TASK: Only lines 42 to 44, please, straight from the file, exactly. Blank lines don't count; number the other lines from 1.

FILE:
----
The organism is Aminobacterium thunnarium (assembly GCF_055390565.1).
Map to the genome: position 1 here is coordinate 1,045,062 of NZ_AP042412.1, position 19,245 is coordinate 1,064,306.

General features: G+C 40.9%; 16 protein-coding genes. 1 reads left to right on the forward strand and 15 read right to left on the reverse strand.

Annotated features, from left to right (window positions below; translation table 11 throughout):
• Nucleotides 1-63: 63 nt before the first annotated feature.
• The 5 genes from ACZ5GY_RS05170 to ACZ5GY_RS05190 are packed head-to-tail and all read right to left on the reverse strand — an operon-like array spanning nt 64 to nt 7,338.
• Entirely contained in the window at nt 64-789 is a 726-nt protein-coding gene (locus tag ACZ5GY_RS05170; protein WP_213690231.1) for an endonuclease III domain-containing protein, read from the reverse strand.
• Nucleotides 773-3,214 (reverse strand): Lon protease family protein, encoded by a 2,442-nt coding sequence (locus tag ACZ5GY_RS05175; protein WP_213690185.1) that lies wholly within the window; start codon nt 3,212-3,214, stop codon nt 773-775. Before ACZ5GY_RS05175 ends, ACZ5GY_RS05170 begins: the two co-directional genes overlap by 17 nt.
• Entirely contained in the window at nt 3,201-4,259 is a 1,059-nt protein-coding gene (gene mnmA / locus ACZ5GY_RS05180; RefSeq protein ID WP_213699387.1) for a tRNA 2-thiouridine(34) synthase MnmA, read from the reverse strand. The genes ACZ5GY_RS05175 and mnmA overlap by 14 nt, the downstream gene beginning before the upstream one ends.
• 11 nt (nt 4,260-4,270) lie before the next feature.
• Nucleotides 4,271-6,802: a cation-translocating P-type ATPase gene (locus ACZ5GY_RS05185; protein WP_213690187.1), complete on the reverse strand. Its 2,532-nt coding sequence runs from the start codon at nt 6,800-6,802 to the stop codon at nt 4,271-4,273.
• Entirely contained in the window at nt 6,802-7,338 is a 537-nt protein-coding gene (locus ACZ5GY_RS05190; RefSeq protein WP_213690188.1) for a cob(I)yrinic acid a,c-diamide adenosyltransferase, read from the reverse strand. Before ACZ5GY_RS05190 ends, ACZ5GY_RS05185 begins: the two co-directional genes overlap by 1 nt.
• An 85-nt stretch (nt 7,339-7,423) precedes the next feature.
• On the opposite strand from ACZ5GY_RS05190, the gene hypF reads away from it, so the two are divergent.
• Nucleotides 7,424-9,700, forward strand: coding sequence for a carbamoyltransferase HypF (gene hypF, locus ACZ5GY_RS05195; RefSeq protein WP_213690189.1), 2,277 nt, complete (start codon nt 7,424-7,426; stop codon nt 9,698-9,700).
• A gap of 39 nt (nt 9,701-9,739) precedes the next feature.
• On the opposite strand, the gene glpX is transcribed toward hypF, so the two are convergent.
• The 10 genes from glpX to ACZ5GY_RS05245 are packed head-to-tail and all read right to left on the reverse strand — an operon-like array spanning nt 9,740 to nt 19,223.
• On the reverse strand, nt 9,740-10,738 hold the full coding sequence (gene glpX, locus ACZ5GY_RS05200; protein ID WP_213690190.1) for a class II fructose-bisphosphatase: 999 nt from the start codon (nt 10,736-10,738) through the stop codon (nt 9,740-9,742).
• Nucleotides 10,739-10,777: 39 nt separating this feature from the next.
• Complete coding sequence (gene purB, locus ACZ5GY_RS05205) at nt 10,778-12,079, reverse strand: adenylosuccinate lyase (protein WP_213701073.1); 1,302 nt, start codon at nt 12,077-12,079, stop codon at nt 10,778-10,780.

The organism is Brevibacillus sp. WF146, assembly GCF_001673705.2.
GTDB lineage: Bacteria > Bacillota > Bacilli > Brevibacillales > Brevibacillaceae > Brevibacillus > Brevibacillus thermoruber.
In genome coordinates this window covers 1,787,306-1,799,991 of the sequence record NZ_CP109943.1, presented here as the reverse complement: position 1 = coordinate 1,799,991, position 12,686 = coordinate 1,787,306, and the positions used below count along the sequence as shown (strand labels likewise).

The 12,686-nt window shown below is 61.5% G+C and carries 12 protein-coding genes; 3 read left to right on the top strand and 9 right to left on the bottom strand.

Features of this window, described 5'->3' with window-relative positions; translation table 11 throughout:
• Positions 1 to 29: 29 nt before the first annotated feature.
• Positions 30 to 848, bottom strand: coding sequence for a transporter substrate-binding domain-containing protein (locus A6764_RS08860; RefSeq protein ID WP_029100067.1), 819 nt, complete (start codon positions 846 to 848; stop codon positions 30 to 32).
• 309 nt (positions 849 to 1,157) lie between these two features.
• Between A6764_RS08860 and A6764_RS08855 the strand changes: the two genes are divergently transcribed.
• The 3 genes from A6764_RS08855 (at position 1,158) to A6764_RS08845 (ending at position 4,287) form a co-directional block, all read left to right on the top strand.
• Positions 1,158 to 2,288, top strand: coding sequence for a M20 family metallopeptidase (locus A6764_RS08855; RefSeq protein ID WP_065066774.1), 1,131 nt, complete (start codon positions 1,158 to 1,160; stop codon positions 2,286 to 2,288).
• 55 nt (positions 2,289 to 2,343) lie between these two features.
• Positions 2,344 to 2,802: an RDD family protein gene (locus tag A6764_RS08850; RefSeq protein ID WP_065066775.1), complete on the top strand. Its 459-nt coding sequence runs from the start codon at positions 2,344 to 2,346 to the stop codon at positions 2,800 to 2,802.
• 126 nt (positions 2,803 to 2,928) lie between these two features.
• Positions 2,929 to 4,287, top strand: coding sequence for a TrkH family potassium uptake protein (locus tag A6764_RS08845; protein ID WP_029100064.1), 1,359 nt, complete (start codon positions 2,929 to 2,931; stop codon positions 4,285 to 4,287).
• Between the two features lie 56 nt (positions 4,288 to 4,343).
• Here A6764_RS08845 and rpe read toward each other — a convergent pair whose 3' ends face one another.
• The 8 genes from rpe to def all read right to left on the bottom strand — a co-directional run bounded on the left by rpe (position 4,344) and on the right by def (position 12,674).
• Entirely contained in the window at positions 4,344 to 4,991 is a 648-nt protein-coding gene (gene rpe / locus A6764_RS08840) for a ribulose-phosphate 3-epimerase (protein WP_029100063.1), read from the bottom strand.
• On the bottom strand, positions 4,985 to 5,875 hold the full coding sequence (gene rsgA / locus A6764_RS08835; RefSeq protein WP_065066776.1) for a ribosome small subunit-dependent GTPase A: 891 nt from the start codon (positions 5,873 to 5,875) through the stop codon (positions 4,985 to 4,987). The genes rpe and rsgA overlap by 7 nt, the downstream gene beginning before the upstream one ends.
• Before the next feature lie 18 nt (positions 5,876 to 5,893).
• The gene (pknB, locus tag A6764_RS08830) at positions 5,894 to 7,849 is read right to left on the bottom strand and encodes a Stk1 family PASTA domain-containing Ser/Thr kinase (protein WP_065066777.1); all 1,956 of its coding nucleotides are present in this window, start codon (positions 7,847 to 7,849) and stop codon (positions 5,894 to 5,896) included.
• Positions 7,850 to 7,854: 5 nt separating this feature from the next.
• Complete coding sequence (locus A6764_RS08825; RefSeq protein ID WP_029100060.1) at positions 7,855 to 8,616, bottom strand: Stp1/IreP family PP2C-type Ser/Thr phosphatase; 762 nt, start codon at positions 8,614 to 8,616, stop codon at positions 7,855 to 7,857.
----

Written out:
• Before the next feature lie 18 nt (positions 5,876 to 5,893).
• The gene (pknB, locus tag A6764_RS08830) at positions 5,894 to 7,849 is read right to left on the bottom strand and encodes a Stk1 family PASTA domain-containing Ser/Thr kinase (protein WP_065066777.1); all 1,956 of its coding nucleotides are present in this window, start codon (positions 7,847 to 7,849) and stop codon (positions 5,894 to 5,896) included.
• Positions 7,850 to 7,854: 5 nt separating this feature from the next.